Reading for revolution
The way I figure it, any day now, we’ll tire of Halo 2, anime, downloading new tones for our cell phones, Sex in the City reruns, fruit-flavored booze, football and playing craps.
Well, maybe not craps.
We’ll stumble out of dorms, apartments and parked cars and look around at the world that happened while we were distracted. Perhaps we’ll miss having health insurance, freedom of religion, affordable housing or even a job. Maybe we’ll be bugged by the mercury that’s accumulating in our bodies from coal-burning power plants, or by the sending off of friends and family members to kill and be killed in wars of economic imperialism.
(Conspiracy alert for Northern Nevadans: Coal power and WMDs are both issues that can be traced to The Carlyle Group, the corporation that really runs the world, that has connections to Bushes, bin Ladens and billionaire George “Lefty” Soros. The Carlyle Group, I read in The New York Times last weekend, occasionally funds Sempra Energy’s profit-mongering schemes, one of which is building a 1,450-megawatt coal plant in Gerlach, Nev. [See “Power Play,” RN&R cover story, April 15.] The Carlyle Group funds plenty of military projects, too, with a portfolio that lists realized buyouts of around 10 U.S. aerospace and defense companies, with a few others pending.)
We haven’t been paying attention. It’s our own fault. We let ourselves be lulled to sleep in American government classes and so, even now, we don’t have a clue how our political system works.
Thankfully, a new publication explains it all—America (The Book): A Citizen’s Guide to Democracy Inaction by Jon Stewart and The Daily Show writers.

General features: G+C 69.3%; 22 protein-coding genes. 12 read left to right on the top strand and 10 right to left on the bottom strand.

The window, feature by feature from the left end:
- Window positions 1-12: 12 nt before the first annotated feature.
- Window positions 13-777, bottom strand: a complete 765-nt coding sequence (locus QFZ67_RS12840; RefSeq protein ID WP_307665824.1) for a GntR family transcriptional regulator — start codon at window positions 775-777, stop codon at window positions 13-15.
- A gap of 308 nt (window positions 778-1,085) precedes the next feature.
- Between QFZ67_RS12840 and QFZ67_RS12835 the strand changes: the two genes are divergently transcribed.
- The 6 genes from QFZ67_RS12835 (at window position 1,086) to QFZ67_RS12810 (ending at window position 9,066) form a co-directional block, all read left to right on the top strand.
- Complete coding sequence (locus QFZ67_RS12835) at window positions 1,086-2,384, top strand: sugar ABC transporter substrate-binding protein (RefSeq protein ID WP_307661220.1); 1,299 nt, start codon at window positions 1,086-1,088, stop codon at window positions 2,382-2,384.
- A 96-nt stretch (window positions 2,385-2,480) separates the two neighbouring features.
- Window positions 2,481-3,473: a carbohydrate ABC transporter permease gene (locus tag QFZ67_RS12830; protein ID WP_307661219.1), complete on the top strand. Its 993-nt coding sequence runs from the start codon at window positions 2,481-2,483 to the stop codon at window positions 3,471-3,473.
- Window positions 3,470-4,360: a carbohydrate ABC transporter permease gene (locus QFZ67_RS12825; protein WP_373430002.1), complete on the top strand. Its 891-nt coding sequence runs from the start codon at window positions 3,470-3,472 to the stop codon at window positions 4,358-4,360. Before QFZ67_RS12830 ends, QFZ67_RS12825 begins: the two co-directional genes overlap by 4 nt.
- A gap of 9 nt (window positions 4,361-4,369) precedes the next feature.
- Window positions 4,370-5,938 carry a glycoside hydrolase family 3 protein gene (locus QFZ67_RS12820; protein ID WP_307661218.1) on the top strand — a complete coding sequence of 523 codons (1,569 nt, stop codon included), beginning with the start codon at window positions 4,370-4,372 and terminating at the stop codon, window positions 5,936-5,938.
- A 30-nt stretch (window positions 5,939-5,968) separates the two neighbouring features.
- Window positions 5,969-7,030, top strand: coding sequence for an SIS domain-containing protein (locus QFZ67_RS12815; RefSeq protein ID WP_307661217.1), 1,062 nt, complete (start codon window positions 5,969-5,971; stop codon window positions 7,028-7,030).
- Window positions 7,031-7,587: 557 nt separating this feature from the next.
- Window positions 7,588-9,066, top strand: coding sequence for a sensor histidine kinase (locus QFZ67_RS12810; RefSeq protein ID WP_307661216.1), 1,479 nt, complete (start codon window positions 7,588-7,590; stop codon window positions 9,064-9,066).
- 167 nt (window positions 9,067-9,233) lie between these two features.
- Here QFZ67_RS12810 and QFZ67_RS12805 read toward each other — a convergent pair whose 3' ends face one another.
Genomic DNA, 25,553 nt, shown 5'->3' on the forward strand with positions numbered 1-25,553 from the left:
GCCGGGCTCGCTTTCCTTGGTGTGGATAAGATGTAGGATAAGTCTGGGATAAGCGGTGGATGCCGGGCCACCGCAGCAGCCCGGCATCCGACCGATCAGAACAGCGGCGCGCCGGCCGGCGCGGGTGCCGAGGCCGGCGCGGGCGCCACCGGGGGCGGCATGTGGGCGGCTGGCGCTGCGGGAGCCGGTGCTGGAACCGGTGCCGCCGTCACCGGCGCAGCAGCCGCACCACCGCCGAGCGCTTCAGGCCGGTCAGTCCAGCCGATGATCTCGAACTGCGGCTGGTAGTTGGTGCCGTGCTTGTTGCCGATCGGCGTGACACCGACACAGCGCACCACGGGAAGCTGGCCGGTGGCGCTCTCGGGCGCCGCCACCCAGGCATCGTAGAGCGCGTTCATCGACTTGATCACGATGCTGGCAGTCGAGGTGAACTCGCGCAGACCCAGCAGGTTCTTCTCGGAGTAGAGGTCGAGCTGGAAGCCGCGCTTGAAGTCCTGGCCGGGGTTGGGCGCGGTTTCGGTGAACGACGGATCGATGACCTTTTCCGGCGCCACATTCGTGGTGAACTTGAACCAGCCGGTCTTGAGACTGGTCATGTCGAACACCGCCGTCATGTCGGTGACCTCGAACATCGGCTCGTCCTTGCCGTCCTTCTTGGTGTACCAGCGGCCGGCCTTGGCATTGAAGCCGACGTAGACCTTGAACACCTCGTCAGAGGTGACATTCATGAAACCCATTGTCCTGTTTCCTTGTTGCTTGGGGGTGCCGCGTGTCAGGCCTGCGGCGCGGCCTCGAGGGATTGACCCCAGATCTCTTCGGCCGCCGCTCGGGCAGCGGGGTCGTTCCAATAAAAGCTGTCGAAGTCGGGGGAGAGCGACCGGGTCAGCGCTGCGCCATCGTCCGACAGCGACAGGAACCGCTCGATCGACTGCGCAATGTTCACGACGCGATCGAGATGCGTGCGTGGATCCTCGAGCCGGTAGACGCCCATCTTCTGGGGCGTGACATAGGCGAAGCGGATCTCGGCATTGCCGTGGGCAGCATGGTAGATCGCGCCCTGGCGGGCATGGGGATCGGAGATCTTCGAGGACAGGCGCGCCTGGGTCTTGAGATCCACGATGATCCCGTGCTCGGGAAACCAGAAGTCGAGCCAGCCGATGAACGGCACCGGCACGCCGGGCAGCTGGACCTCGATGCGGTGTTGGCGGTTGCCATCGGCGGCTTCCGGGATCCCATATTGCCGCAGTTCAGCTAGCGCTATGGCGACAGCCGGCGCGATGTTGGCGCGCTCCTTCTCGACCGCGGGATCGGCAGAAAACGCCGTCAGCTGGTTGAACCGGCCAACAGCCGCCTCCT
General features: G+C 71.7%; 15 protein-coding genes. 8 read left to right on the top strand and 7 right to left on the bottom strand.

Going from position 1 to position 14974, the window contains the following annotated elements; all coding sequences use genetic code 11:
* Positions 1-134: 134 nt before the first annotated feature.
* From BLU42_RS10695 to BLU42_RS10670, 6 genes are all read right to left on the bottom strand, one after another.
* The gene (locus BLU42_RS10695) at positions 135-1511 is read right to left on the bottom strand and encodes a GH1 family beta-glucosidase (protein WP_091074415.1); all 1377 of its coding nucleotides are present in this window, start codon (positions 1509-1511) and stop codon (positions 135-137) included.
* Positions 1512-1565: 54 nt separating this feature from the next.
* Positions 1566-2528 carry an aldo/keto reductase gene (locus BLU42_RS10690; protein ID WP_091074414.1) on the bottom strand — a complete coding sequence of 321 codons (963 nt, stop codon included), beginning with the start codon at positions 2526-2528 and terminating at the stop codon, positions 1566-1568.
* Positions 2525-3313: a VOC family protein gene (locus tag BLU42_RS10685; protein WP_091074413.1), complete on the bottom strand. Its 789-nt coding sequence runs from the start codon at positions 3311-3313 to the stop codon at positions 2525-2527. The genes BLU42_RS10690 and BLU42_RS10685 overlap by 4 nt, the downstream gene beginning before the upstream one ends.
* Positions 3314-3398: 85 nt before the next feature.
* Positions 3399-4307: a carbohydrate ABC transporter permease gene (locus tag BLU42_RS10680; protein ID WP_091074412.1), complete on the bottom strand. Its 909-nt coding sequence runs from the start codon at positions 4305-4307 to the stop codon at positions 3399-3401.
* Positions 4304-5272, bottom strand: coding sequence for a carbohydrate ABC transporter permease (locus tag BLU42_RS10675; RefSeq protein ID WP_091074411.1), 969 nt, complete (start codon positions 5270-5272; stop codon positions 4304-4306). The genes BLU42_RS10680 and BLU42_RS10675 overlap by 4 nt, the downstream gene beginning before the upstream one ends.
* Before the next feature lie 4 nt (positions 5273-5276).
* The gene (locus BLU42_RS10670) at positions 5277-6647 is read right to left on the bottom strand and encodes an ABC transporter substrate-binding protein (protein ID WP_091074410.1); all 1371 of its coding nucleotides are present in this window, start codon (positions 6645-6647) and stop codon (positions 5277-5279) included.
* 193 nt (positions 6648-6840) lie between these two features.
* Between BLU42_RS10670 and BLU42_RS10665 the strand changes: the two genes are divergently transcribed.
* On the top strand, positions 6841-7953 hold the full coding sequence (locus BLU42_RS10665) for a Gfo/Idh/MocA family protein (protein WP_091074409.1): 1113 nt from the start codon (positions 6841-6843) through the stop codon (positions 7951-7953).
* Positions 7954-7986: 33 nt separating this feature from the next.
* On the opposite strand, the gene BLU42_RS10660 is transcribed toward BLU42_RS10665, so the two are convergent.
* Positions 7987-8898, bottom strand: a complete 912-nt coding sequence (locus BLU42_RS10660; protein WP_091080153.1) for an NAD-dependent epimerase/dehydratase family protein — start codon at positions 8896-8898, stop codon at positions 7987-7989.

Buy a copy. Cover it with a paper bag for that high-school-textbook feel. Flip to any page and begin learning.
Page 5: “Timeline of Democracy.” Fun-filled dates include 1480s: “Spanish Inquisition pioneers use of target demographics as focus groups.”
Chapter Three, “The President: King of Democracy,” outlines the job of the “most powerful, most recognizable and best person on Earth.”
The president can’t make laws. He is commander-in-chief of U.S. armed forces but can’t declare war without “the expressed written consent of Congress and, if possible, Major League Baseball.” The only way to get around this safeguard would be, the textbook continues, “citing ‘proof’ of an ‘imminent threat’ to convince Congress to grant him broader power through an ambiguously worded resolution.” Footnote: “A laughable and unlikely scenario.”
Page 68: “Senate Color by Numbers.” A side-by-side comparison of the 1789 U.S. Senate and the 2004 U.S. Senate, with empty numbered balloons in place of heads. Text states: “As the nation grew in ethnic and cultural diversity, the Senate responded by getting bigger.” The activity’s color key is a no-brainer: “1 = White.”
Each chapter ends with discussion questions and classroom activities. In Chapter Six, “Campaigns and Elections: America Changes the Sheets,” discussion questions include: “What the hell does it mean to ‘rock’ a vote? Seriously, how come at 18 we’re like, old enough to vote, but we can’t have a beer?”
Classroom activities: “Disenfranchise a black student. … Hold a mock election. If you can’t do this, mock a real election.”
A chapter on the media, “Democracy’s Valiant Vulgarians,” discusses newspaper luminaries such as William Randolph Hearst and Joseph Pulitzer, who ran pretend stories as news and started a war to buoy circulation. Standard stuff, really.
"The pair’s blend of fiction, bigotry and jingoism became known as yellow journalism. Later, the phrase was shortened to ‘journalism.' "